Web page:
Led by internationally acclaimed painter and sculptor Chhan Dina, some of the Kingdom’s most prominent artists will host a one-night exhibition and charity auction in Phnom Penh on Thursday 27th July. We talk to Ritchie Munro of BritCham, supporters of the event, about why this matters – and about the challenges facing artists in Cambodia today.
“I was blown away when I saw the art. It’s so vibrant and colourful – really dynamic,” says Britcham’s Ritchie Munro of the works contributed by Chhan Dina, Chim Sotthy, Sous Sodavy, Ouk Chimvichet, Sou Kimsan, Thhan Vatay, Meas Ponleou, Seng Visal and Thun Dina for Thursday’s one-off art event.
“It’s not what you might expect. It’s not what you’d get at Artists of Angkor, things you might have seen before. It’s unconventional. It’s modern Cambodian art, which is why it’s so cool.”
For many art lovers, the fact that Cambodian artists of this quality and stature are so rarely exhibited on their own turf is something of a mystery. While new skyscrapers spring up every week and Cambodia’s economy balloons year on year, its world-renowned creatives still struggle to find a permanent home for their work, with many emigrating to find recognition or even support.
Bringing Khmer Art Home
Thankfully, there are quiet efforts underway to change this – including Thursday’s exhibition and auction, held at The Plantation, where members of the public will have a chance both to view and to buy unique pieces for themselves.
Many of the artists taking part, including Chhan Dina, fought serious obstacles to get to where they are today. Chhan, who spent much of her childhood in refugee camps and received her first artistic training from an American artist who happened to spot her modelling figures from dirt, benefitted from the Cambodian Living Arts’ fellowship program – as did all the artists involved in the show.
Now, these artists hope to foster the next generation of artists by donating much of the proceeds from Thursday’s auction to Krousar Thmei, a development organisation that (among other projects) offers training, resources and raw materials to aspiring creatives in the Provinces.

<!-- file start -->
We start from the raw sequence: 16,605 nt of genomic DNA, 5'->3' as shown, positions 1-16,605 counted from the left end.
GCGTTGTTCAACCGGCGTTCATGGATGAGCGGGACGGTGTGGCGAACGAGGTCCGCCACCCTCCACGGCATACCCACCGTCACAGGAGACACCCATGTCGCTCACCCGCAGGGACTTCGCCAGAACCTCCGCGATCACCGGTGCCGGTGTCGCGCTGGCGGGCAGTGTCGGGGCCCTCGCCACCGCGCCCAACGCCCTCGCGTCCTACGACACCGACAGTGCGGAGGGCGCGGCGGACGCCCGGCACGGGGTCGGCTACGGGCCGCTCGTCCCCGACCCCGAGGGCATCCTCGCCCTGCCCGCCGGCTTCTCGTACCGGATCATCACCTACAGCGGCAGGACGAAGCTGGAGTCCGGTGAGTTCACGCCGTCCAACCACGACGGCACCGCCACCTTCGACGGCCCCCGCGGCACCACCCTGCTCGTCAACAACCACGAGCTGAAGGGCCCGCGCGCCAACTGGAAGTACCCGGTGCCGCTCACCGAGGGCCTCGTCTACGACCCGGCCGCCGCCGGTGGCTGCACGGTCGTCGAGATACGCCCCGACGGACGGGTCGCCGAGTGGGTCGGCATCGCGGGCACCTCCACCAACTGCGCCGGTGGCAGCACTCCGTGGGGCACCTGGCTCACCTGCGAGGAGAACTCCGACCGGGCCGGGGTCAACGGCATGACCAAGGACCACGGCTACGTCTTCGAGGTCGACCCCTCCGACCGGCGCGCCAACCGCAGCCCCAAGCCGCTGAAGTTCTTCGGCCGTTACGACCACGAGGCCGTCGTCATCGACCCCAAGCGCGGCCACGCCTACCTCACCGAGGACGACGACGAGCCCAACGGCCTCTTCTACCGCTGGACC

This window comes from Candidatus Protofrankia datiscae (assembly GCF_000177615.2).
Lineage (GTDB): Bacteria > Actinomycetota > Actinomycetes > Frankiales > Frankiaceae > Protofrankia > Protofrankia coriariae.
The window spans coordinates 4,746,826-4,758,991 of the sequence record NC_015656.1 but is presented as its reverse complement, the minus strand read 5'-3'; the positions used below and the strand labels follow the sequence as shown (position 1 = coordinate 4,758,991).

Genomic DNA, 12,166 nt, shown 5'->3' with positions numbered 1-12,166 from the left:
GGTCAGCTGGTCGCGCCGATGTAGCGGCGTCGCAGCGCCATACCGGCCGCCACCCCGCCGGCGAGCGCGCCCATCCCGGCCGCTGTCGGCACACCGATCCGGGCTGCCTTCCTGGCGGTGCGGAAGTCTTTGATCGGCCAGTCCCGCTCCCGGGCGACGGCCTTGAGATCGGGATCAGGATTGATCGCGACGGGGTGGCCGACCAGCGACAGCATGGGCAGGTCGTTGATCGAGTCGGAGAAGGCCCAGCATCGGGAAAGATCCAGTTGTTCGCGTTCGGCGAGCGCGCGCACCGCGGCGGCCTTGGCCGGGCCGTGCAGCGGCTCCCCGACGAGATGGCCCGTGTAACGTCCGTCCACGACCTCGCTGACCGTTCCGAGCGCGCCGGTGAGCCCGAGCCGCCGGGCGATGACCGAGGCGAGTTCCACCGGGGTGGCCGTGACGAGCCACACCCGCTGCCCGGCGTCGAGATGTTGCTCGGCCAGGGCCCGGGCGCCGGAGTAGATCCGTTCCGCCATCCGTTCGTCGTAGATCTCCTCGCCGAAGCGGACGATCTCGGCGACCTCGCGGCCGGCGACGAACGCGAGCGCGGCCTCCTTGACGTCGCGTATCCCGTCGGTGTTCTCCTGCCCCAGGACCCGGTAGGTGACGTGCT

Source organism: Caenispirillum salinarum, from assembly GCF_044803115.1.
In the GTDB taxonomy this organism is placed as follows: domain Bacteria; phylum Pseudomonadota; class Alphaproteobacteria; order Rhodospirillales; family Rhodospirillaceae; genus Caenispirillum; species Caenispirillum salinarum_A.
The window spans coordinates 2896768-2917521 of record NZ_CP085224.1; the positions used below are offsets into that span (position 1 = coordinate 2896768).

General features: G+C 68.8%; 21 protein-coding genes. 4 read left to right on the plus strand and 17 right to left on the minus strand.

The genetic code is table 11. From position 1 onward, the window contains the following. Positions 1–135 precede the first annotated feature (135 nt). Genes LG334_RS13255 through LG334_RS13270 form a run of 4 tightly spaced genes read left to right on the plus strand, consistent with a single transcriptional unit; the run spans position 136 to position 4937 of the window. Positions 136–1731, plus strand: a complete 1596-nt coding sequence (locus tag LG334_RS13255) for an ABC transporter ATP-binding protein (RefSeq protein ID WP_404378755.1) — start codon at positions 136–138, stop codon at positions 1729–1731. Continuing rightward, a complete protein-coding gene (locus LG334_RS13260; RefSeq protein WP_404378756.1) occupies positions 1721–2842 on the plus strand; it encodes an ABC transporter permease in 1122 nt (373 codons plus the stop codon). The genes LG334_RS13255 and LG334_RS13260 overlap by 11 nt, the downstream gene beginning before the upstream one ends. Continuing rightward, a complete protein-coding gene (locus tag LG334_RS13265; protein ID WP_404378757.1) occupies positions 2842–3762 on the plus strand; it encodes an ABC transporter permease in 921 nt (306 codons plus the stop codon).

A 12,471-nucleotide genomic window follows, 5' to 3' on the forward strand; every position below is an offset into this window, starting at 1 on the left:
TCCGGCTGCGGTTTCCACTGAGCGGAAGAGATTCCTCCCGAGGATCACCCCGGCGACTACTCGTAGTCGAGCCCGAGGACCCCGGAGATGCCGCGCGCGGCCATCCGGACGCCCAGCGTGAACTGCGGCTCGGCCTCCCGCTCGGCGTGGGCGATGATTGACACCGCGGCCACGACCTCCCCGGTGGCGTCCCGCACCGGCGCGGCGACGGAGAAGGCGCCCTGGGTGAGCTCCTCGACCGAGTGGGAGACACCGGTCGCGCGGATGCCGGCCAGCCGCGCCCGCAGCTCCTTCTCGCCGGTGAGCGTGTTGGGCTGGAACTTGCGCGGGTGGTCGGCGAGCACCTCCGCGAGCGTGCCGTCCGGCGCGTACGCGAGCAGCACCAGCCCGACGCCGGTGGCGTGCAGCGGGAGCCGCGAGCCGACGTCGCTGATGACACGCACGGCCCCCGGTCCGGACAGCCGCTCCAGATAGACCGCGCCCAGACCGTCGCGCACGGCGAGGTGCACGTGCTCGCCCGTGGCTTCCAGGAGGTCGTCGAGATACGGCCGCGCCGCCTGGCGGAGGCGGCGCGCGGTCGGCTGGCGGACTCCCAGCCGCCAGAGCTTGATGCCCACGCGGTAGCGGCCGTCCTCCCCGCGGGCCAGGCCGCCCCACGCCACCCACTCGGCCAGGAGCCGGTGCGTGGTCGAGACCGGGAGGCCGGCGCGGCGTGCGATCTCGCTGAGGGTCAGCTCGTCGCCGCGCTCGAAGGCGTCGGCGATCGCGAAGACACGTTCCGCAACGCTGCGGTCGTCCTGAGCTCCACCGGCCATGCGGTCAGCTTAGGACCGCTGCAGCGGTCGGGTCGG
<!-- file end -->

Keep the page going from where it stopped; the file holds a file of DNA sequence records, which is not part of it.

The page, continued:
The Business of Art
It’s not just a lack of access to opportunities that holds Cambodia’s artists back. An underdeveloped local market of art buyers is a major problem – as is a lack of understanding about the difficulties involved in making a living out of art.
“There’s a real problem here with educating artists about what it’s actually like to be an artist once you graduate! You pretty much know in the UK, if you’re in an art school, you’re going to face being quite poor or having to work quite hard or having to change maybe the direction that you go in order to make money. That’s kind of an agreement that you come to before you enter art school,” explains Ritchie.
“Here it’s not really taught in the same light, or it’s not really understood in the same way. But it’s an expensive city, right? The third most expensive capital city in ASEAN. So it’s not like people can sell an art piece for $10 or $15. They’re putting a lot of work in, they’re paying rent and electricity. It’s a really difficult rope to walk if you’ve not been prepared for it. It can be quite a shock.
“So there’s a big push from guys like Cambodia Living Arts to teach people how to be a self-sustaining artist once you graduate. You have to promote yourself. You have to be more business-minded.”
Creating a New Khmer Culture
For fellows of the Cambodia Living Arts graduate programme, which counts Dina and several of her co-exhibitors at the Plantation among its ranks, the message has clearly been heard and understood, with impressive results.
Dina, of course, is a full time artist with her own studio, who exhibits and sells all over the world. Others have gone on to found the Phare Circus in Battambang – which trains kids from difficult backgrounds in theatre and circus skills, producing phenomenal shows in the process – or founded Sabay TV, Cambodia’s first online TV channel.
A Brighter Future
As Ritchie points out, this goes beyond fostering an interest in creative expression. It also forges new career paths and opportunities in the long run, helping to create a increasingly dynamic and prosperous country.
“The last five years has just seen the first rise of subculture in Cambodia for probably 50 years. So people are finding out what that means to them, and where they fit in, and then business starts to fit into that,” he says.
“And I think that comes as an exposure to culture, to art. And a product of that is then new art, new ideas, innovative businesses. We’re just on the cusp.”
The exhibition and auction will take place from 6pm-8pm on Thursday 27th July @ The Plantation, St 184. Admission is Free.